Join your Strength and your Heart

Before all this misfortune, some persons who are suffering from addictions take advantage of those who are in a state of shock to rob and take things for themselves. Given the state of anguish affecting the people of Yajalón, women are being advised to walk on the main streets because in the side streets women are being raped. Facing these lazy people are those who contribute and accompany the town in their sorrow and of course among them are the Iglesia Bautista Alfa y Omega, which is one of CICEM’s churches with whom we made this journey and distribution of food supplies.

I know that you also are in this group that heals the brokenness of these people.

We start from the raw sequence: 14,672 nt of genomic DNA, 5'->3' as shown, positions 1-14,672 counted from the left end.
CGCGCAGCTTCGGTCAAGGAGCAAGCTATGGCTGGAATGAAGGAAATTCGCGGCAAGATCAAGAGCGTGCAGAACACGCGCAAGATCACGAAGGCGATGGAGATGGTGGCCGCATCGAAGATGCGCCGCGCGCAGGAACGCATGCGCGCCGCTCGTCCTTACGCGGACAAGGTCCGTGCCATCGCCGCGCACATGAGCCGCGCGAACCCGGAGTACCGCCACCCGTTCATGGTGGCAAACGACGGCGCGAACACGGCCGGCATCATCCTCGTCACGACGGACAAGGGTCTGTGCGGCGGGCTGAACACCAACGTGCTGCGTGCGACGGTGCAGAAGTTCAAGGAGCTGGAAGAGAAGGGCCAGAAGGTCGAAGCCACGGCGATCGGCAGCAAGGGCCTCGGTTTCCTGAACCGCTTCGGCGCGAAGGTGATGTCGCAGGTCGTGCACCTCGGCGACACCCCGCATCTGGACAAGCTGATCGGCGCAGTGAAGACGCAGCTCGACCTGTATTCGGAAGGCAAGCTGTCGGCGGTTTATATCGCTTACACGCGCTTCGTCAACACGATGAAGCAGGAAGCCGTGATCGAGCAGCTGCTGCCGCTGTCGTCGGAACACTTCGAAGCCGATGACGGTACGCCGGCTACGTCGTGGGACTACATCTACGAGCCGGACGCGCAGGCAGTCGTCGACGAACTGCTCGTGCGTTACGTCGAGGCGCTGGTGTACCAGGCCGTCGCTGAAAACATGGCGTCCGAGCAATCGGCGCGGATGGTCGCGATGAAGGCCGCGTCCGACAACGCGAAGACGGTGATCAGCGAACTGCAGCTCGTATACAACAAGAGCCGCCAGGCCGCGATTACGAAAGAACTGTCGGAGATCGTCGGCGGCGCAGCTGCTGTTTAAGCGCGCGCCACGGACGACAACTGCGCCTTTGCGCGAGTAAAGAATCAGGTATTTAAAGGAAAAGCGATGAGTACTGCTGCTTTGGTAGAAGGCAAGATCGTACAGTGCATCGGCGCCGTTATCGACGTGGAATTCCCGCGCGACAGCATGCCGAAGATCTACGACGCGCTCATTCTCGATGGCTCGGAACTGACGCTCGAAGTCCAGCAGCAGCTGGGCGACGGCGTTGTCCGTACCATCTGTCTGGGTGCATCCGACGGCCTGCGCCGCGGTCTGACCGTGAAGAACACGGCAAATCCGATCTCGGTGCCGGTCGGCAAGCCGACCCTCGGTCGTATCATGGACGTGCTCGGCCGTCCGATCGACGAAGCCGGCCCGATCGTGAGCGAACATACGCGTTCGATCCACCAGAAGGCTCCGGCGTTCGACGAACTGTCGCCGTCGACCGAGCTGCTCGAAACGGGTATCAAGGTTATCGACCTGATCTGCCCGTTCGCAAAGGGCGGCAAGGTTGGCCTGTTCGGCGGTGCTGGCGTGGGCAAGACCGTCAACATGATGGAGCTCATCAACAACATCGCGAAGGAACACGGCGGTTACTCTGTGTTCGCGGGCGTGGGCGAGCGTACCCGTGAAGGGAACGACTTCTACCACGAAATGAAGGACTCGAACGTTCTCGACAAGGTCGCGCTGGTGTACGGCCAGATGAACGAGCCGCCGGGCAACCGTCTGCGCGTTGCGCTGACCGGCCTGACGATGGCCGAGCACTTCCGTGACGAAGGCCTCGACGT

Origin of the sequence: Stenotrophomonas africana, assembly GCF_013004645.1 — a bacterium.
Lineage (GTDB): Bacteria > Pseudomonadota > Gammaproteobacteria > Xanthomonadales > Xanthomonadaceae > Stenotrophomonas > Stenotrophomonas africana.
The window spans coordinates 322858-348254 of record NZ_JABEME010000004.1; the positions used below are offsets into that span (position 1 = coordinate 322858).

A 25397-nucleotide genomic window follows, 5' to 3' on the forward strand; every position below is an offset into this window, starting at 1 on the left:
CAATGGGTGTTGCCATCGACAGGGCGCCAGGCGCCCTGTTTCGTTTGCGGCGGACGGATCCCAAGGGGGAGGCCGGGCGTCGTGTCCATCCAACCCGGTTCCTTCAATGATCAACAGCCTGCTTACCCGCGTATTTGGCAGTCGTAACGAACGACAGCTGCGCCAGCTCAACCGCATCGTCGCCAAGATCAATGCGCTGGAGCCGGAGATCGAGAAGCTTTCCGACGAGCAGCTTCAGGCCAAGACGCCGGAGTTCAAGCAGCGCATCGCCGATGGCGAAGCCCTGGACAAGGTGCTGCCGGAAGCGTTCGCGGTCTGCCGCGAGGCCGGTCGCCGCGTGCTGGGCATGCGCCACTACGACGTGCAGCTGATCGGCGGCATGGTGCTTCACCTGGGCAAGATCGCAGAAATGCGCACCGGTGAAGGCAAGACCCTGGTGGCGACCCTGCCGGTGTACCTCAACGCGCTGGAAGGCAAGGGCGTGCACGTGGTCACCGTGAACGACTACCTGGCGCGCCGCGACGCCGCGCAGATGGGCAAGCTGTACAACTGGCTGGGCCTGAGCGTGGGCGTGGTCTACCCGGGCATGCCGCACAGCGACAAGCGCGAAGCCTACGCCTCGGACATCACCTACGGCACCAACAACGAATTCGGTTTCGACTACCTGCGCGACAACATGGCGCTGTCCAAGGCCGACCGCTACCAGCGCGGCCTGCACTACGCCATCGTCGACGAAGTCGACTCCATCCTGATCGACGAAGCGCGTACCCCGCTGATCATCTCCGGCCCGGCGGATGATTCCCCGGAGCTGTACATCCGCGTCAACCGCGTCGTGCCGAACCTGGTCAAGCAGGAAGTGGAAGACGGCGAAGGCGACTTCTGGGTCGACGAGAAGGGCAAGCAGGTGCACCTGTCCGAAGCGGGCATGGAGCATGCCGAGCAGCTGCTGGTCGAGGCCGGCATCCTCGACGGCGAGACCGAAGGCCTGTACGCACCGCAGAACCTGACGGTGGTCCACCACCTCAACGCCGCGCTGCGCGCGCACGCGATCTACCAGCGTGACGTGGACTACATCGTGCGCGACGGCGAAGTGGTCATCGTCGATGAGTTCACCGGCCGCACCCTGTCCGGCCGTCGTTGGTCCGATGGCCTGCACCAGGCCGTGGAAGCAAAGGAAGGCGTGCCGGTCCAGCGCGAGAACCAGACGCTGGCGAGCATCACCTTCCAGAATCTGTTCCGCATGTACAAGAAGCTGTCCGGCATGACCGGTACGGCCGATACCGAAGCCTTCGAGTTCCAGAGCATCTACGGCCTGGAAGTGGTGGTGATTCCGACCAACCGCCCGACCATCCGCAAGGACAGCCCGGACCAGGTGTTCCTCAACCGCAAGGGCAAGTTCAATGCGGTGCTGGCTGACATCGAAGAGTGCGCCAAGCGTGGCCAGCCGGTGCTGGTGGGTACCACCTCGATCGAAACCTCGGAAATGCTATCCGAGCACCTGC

Not only has Yajalón been affected, but also Tacuba Nueva, the wife of a man from one of CICEM’s churches, was swept away by the river. In Zapata, a hillside broke away leaving the people homeless and the same thing happened in El Jardín and in other communities. The most tragic thing is not material losses, but the loss of loved ones. Many are putting up signs with photos with the hope of finding their dear loved ones alive. The official figures are five deaths, but the people talk about 120 persons in Yajalón alone.

At this time, the invitation is to respond to this emergency with food, medicines, cleaning supplies, and with a supportive presence. In this phase, continues the cooperation in the restoration of homes and means of living. Please come closer and shower your love on your neighbors with an offering from the bottom of your heart.

Thanks for walking with us and with the people we serve. There is still a lot more to be done. We count with you, with your love, your support and testimony!

Dios sk'oltayak!